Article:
Just days ago, Congress passed a bipartisan spending bill that effectively banned TiikTok, the fastest growing social media network in the world, from all government devices after growing security concerns.
Over the next two months, various government agencies are tasked with developing rules for implementing the ban, forcing all federal government employees to remove TikTok from their government-issued devices unless they are using the app for national security or law enforcement activities.
In recent months, lawmakers and FBI Director Christopher Wray have voiced concerns that TikTok’s ownership by a Chinese company could be dangerous for U.S. user data privacy, as companies in China are required by law to hand over user information if the government requests it.
On Sunday, Wisconsin Rep. Mike Gallagher likened TikTok to “digital fentanyl,” telling NBC’s “Meet the Press” that the government ban on the app should be expanded to all U. users.
“It’s highly addictive and destructive,” he said. “We’re seeing troubling data about the corrosive impact of constant social media use, particularly on young men and women here in America.”
By Gallagher’s reasoning, it would make more sense for all social media to be banned, as TikTok is not the only social media app that has been proven to have harmful effects on users, especially younger users.
But security measures remain a key focus for many, as Federal Communications Commission Commissioner Brendan Carr said recently that India set an “incredibly important precedent” by banning TikTok two and a half years ago, adding that he believes TikTok “operates as a sophisticated surveillance tool.”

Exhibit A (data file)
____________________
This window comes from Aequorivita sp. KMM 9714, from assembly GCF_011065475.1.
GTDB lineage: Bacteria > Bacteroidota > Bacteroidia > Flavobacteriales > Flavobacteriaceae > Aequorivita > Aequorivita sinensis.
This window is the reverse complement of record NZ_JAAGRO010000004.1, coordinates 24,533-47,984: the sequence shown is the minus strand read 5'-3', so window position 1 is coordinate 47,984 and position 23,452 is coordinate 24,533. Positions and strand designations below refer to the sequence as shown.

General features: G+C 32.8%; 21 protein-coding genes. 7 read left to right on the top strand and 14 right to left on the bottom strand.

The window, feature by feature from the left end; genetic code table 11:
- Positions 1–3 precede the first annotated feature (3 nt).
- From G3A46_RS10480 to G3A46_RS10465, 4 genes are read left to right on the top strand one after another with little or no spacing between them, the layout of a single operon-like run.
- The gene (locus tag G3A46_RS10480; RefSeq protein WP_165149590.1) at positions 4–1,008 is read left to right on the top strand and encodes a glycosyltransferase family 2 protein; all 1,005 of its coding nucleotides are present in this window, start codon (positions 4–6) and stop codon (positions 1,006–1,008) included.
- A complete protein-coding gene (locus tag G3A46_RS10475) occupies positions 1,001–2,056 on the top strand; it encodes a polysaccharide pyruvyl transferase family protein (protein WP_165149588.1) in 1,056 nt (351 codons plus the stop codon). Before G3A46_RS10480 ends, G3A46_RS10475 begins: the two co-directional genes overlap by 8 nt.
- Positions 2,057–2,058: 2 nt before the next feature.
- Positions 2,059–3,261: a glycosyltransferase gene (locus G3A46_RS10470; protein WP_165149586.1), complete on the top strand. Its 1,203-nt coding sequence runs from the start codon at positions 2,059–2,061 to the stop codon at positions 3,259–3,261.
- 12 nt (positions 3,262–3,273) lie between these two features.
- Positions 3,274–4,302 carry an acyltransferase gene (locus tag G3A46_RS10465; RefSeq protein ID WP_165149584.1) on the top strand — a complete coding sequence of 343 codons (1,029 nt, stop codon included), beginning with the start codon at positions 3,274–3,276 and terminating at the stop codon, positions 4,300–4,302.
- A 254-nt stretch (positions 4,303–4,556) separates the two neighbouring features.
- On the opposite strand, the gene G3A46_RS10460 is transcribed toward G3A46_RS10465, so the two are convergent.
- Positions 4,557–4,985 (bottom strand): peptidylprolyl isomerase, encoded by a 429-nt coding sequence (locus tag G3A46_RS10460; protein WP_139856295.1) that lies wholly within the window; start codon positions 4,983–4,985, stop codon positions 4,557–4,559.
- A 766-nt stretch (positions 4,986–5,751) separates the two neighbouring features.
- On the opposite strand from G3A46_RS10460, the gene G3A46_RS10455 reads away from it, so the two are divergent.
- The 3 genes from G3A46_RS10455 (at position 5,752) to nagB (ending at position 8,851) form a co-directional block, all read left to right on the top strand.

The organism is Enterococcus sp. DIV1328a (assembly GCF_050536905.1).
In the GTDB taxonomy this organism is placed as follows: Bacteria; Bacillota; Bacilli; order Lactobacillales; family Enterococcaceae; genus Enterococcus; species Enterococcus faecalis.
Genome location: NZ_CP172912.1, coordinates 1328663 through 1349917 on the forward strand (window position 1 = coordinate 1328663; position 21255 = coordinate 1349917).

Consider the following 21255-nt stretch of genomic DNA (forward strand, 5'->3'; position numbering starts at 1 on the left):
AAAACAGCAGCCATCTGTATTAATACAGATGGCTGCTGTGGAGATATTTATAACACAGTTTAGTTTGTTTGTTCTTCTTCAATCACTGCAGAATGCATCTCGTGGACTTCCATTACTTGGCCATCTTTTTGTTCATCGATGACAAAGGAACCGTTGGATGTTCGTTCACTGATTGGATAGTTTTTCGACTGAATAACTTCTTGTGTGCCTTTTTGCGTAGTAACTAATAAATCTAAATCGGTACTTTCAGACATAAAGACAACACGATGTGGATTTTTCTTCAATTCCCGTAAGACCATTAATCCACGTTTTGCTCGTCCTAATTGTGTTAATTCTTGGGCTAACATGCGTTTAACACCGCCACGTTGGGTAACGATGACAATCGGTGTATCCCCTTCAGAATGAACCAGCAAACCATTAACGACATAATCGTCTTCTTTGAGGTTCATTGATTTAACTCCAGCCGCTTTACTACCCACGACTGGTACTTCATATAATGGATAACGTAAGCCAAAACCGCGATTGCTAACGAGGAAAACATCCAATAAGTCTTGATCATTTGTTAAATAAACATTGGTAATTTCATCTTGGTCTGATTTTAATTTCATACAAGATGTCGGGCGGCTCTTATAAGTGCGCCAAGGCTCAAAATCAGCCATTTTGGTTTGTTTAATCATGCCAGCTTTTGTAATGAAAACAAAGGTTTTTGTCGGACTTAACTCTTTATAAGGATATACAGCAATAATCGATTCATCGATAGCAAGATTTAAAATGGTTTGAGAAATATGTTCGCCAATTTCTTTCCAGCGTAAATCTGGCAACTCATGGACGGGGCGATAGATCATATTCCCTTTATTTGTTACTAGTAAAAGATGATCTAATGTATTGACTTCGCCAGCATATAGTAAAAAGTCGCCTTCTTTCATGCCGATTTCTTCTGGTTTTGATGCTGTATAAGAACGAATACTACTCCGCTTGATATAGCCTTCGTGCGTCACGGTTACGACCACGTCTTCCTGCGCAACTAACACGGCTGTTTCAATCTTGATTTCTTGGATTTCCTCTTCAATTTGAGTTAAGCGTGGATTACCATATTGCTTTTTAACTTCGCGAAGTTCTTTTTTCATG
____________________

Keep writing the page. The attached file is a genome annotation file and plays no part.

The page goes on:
Carr then told the Indian daily Economic Times that banning the social app is a “natural next step in our efforts to secure a communication network.”
Without more specific information, it’s difficult to tell whether or not government officials are being paranoid when it comes to the TikTok problem.
However, shortly before Christmas, TikTok owner ByteDance admitted that it inappropriately obtained the data of users, including a Financial Times journalist, in order to analyze their location as part of an internal leaks investigation.
Two staff members in the U.S. and two in China gained access to the IP addresses and other personal data of that same journalist, Cristina Criddle.
The most recent solution to the TikTok problem proposed by Rep. Gallagher involves an American company buying TikTok.
“TikTok is owned by ByteDance,” Gallagher told “Meet the Press." “ByteDance is effectively controlled by the CCP (Chinese Communist Party). So, we have to ask whether we want the CCP to control what is on the cusp of becoming the most powerful media company in America.”
TikTok immediately commented on Gallagher’s allegations, saying that the CCP has neither direct nor indirect control of ByteDance or TikTok.